• Step 4: Slay the boss in Dungeon X to unlock Dungeon Y;
  • Step 5: Enter Dungeon Y, and repeat Steps 1 through 4.

It’s a simple formula, but by no means an unsophisticated one.

Whilst the retro aesthetic makes the game feel warm and familiar, Moonlighter has several unique features to remind players that it isn’t just old hat; whilst tending shop, for example, players will have to take the Law of Supply & Demand into account, as – if Will repeatedly offers the same tired selection goods to the great unwashed, his customers become bored, and he’s forced to lower his prices. To keep customers happy, you’ll have to mix it up, and take full advantage of the items available across the five dungeons.

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As the game progresses, Will starts to get major props from his fellow Rynokans; taking down dungeons can be hard work, and they know it. Every time Will enters a dungeon, its layout is randomly determined by some behind the scenes magic. A series of rooms is chained together, and these form a branching path toward the doorway to the next floor. The challenge posed by the enemies Will encounters in these rooms increases with each successive floor, and culminates in the boss fight at the base of the dungeon.

The result of this procedurally generated approach is that no two dungeon runs are the same. There’s no way of knowing which items or monsters Will will come by whilst exploring; the only guarantee is that his run will end in mortal combat with the dungeon’s boss. If Will bests the boss, he gets to take home some primo loot; however, if he dies – at any point within the dungeon – he’ll drop all the items he was carrying in his backpack, never to be seen again.

Fortunately, there are some helpful nuances to the game which make Will’s life a little easier. The development team has even, quite ingeniously, made a little game out of inventory management; generally coming into play in the later stages of dungeons, this mini-game forces players to think tactically about where to place items within the backpack, as certain pieces of loot have effects which may destroy, clone, or teleport adjacent items. If done right, the most valuable items can be safely sent to a storage box at home, away from the perils of the dungeon.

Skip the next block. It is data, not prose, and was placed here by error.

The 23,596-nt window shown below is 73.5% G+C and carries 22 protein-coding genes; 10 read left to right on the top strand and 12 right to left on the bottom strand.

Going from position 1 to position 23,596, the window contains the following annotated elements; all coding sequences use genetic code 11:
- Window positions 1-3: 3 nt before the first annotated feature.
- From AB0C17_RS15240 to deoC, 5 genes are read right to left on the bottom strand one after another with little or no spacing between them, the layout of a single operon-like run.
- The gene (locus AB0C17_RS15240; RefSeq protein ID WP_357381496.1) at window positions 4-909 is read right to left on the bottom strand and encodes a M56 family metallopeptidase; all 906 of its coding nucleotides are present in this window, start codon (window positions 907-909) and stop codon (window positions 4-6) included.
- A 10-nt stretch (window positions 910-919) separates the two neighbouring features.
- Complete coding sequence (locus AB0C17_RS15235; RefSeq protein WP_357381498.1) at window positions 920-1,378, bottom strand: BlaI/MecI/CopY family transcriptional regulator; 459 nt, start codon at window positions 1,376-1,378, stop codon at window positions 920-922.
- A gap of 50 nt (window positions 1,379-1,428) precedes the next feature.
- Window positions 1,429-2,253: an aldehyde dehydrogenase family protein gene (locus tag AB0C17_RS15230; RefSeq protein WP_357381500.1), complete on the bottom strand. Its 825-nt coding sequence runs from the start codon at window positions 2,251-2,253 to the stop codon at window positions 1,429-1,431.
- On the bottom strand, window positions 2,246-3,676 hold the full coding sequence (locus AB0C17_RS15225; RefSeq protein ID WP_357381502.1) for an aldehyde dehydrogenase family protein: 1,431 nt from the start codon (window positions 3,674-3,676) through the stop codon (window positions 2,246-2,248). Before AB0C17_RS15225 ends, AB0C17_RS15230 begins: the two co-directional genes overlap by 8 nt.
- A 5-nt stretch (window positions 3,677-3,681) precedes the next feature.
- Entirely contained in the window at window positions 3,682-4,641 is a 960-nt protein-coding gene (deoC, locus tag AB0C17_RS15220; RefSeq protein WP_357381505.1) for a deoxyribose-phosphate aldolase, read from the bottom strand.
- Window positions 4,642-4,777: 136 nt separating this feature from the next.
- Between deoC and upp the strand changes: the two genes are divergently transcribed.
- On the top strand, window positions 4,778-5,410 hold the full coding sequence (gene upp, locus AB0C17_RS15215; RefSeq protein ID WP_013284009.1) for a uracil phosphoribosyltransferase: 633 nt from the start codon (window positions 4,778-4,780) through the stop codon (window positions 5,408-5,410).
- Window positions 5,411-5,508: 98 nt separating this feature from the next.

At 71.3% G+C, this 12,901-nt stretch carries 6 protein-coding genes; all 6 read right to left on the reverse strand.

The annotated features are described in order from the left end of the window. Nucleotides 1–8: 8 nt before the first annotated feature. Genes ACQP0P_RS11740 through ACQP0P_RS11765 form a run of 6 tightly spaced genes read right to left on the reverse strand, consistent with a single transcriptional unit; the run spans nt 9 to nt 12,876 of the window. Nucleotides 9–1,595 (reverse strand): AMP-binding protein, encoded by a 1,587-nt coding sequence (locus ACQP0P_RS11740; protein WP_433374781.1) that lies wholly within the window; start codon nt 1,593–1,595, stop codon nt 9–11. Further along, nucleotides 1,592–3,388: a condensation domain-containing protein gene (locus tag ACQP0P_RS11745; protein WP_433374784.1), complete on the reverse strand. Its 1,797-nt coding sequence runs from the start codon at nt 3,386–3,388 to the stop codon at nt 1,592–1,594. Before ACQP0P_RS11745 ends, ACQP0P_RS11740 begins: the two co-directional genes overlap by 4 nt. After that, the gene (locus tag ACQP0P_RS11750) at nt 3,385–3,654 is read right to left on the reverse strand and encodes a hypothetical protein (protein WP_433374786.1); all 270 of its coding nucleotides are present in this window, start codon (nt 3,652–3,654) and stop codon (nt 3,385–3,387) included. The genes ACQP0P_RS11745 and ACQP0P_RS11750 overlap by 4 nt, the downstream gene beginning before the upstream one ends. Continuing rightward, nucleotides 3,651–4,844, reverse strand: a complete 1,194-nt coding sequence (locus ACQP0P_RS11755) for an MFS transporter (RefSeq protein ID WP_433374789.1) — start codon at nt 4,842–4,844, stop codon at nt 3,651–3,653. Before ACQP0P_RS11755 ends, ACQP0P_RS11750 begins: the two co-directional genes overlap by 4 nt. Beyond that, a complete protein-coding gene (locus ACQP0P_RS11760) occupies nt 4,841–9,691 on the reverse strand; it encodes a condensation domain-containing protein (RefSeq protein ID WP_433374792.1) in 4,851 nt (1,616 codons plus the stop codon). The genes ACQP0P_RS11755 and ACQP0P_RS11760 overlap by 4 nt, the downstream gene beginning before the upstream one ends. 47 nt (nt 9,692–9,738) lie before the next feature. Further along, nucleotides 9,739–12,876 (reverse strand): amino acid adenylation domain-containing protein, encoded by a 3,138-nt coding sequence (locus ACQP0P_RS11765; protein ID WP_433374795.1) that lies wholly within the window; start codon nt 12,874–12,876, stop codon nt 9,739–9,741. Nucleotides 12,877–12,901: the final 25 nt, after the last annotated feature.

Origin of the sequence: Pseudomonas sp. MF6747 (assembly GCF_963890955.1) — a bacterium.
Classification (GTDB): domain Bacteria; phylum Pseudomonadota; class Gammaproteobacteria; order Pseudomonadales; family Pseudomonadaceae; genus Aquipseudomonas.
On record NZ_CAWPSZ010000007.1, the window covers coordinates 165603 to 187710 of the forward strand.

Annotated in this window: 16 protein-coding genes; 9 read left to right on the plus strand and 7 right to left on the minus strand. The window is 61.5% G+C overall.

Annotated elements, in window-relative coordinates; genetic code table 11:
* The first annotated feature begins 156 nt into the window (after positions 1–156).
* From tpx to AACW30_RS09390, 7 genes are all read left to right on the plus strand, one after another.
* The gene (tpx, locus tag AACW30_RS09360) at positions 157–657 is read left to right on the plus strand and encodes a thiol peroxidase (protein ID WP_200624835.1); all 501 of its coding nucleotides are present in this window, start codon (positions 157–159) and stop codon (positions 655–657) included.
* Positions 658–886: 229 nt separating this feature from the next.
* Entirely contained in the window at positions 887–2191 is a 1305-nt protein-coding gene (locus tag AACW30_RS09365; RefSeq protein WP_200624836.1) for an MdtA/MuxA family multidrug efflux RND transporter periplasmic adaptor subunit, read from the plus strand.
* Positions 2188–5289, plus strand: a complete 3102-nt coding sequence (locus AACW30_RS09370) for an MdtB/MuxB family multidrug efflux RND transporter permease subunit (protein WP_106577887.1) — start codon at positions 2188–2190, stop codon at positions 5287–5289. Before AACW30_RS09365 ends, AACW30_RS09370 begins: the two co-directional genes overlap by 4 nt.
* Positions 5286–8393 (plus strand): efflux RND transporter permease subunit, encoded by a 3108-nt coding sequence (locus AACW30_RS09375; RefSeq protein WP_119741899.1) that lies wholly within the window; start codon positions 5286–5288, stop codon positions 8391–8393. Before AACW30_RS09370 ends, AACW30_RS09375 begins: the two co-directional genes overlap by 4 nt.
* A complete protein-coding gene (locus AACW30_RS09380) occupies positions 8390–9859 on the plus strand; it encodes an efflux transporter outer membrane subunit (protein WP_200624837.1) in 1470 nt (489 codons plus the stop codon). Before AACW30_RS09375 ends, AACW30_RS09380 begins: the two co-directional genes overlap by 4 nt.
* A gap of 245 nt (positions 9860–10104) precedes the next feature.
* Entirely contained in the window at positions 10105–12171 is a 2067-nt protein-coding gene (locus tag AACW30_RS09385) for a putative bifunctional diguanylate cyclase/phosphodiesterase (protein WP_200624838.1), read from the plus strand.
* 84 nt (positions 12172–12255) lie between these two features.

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Aside from the patently nefarious Zenon, the dungeon bosses are Will’s greatest adversaries. Each dungeon has a different theme – be it ‘Golem’, ‘Forest’, ‘Desert’, or ‘Tech’ – and each boss embodies the theme of its dungeon, in one way or another. The battles between Will and these bosses are very well designed, though it has to be said that some of these arcade-style encounters are markedly better than others. In the main, the game does a good job of striking a balance between challenge and contempt for the player, and as a result victories leave you with a feeling of satisfaction.

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There’s just something satisfying about fighting a boss with a big ol’ health bar!

Conclusion:

Moonlighter has all the hallmarks of a modern classic. Whilst the game makes aesthetic and thematic references to classic RPGs, Moonlighter’s simple formula is interspersed with enough quirks to keep it feeling fresh. This Kickstarted indie title has fun-yet-challenging gameplay, coupled with beautiful, stylised visuals and an enchanting soundtrack. Whilst these things make it a technically solid little game, it is the indefinable lovable quality which overarches all of this that has us yearning for a sequel. If the day ever comes, we’ll back it in a heartbeat.

8.6